Is it possible to harness the microbiological complexity of cultures and molds, of the techniques of affinage and the seasonal variation in milk and simultaneously reflect an individual vision and perspective in relation to the world at large? Look no further than the Barrick Obama, a beer-washed goat’s milk cheese that’s an homage both to our former president and to a linguistic affectation of the Hoosiers of Fondiller’s native Indiana (where a “brick” is pronounced ‘bahrick’).  Or the Bonaparte, Fondiller’s own interpretation of the classic French cheese Valencay, which according to lore was Bonaparte’s favorite.

Every cheese has a story, some convoluted and some as simple as Fondiller’s relentless restlessness. After thirty-some odd years, one has to keep things interesting. To taste a Lazy Lady cheese is to get a glimpse into the mind of a visionary and to ingest her worldview, from her perch in a rugged corner of the Green Mountains. It’s a sight — and a taste — to behold.

 

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Barn First Creamery – The Newest Addition to the Saxelby Cheesemongers Lineup!

Barn First Creamery is the newest addition to our roster of stellar Vermont artisan cheesemakers! Barn First was started by Merlin Backus and Rebecca Velazquez in 2013, and is now home to a herd of thirty-odd milking goats (and their human caretakers). Before diving into the cheese business, Merlin and Rebecca lived in NYC and were frequent visitors (and favorite customers!) to our Essex Market shop. As Rebecca tells it, they would load up on Vermont cheese at Saxelby Cheesemongers, and then schlep it up to Westfield, Vermont, where Merlin is originally from, to share with his family.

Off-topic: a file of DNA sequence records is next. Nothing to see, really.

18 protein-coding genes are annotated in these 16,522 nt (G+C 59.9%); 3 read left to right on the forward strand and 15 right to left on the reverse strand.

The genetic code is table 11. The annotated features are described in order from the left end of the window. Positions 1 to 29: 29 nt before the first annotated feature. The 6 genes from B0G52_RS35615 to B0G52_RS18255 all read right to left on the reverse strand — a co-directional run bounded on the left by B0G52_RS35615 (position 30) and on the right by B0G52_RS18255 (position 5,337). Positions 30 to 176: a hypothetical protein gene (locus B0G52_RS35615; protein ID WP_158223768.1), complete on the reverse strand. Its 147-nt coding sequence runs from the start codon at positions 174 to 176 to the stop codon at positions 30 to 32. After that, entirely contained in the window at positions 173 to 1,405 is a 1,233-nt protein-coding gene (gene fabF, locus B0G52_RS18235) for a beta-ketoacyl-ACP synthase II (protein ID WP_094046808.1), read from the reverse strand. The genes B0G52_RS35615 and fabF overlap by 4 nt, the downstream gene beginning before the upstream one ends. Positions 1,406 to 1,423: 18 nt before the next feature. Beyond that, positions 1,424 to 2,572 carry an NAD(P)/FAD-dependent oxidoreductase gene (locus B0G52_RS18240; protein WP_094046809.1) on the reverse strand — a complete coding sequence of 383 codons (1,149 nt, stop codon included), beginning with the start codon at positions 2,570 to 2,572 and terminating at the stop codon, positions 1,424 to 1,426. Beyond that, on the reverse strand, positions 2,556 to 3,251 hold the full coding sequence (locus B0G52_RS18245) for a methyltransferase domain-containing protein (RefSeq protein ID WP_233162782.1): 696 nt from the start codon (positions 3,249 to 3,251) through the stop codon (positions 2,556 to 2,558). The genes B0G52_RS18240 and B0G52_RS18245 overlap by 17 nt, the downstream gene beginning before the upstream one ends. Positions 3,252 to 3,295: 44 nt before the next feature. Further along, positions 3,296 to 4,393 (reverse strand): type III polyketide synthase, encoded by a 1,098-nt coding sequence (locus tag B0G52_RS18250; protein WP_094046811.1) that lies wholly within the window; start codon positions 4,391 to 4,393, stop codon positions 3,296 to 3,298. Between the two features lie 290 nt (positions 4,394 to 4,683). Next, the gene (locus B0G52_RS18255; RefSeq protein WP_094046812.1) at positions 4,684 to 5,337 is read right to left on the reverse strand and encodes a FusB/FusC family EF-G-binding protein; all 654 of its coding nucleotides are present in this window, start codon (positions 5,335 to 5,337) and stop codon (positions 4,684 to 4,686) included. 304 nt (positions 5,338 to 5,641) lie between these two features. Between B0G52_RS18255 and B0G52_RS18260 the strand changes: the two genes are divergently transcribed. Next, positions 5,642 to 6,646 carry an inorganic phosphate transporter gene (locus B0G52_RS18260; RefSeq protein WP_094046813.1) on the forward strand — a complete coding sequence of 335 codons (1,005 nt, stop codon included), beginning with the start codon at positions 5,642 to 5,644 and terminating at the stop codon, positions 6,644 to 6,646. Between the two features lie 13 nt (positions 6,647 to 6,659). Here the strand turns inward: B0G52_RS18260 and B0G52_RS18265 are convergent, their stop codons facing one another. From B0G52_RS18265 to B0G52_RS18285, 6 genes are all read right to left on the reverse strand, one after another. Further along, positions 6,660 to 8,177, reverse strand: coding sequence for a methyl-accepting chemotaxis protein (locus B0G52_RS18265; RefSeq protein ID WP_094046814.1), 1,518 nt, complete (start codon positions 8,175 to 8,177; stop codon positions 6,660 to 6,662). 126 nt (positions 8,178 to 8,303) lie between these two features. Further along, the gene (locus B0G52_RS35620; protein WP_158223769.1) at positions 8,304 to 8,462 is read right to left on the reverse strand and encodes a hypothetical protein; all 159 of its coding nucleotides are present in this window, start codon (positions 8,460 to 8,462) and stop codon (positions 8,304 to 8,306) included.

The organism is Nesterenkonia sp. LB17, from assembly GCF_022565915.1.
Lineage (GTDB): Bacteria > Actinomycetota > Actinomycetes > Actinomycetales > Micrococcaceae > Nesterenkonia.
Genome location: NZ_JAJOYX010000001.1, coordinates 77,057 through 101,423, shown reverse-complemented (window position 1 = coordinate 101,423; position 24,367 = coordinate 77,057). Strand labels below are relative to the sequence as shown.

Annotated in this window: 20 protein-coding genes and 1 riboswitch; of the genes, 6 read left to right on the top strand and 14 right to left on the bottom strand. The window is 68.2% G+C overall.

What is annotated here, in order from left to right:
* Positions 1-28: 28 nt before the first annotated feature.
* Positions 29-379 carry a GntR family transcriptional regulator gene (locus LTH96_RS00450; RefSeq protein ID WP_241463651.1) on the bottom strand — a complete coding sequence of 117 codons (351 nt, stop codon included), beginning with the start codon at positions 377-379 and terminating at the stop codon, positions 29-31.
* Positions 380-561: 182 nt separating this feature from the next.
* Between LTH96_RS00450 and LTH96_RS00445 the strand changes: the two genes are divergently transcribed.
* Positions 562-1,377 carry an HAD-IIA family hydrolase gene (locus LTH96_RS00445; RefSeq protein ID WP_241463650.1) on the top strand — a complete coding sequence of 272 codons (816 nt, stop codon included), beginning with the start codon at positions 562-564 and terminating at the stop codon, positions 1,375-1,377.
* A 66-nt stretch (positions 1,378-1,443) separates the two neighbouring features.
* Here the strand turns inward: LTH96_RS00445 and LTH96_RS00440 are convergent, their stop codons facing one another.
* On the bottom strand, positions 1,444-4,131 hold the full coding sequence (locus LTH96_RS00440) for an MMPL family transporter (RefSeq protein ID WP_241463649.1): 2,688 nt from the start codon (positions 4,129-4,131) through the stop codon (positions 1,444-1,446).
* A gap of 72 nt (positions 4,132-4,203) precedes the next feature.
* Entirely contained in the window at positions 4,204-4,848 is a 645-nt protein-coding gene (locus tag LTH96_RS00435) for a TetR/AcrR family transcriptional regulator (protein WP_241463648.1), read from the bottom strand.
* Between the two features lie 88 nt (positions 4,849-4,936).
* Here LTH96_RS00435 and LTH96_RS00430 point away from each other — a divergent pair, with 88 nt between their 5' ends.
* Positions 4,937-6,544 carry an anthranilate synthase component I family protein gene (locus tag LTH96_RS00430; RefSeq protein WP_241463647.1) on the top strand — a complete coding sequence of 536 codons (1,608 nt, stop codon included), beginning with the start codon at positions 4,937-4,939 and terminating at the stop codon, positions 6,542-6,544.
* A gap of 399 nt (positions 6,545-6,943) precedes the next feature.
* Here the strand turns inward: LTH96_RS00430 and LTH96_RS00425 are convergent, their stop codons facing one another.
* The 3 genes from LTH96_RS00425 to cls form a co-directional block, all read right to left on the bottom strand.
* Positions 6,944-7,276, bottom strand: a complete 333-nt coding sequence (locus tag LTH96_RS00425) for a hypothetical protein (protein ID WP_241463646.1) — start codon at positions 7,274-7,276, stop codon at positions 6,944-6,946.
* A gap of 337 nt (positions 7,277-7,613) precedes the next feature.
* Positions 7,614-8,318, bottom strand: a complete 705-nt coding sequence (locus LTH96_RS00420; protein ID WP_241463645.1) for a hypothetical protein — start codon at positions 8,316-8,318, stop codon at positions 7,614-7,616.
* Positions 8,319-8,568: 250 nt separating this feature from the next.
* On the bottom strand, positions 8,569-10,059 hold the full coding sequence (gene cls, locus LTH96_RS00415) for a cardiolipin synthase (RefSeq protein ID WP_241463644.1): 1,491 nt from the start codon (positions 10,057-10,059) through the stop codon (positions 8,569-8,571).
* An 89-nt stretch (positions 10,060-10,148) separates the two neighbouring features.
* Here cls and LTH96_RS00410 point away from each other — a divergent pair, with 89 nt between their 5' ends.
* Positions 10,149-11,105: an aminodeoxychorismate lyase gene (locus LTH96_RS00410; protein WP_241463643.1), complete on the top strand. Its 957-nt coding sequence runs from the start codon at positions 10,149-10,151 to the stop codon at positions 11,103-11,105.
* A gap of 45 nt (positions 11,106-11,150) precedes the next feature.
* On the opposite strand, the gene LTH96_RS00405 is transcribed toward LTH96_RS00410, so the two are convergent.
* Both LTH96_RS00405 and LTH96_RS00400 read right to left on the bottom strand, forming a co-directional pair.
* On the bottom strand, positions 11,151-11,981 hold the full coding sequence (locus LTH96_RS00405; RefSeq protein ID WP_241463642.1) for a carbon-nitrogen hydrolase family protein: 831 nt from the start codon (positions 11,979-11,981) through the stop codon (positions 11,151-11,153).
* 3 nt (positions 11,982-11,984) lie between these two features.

After leaving NYC, Merlin and Rebecca were ‘romantically homeless’ for a few years before decided to make the move to Merlin’s native Westfield. They decided to make the move when a parcel of land next to Merlin’s family home came up for sale that had a barn on the property… hence the name Barn First! That barn, in an ironic twist of fate, eventually became a distillery run by Merlin’s brother, but it planted the seed for their nascent dairy business, and was home to their first few goats.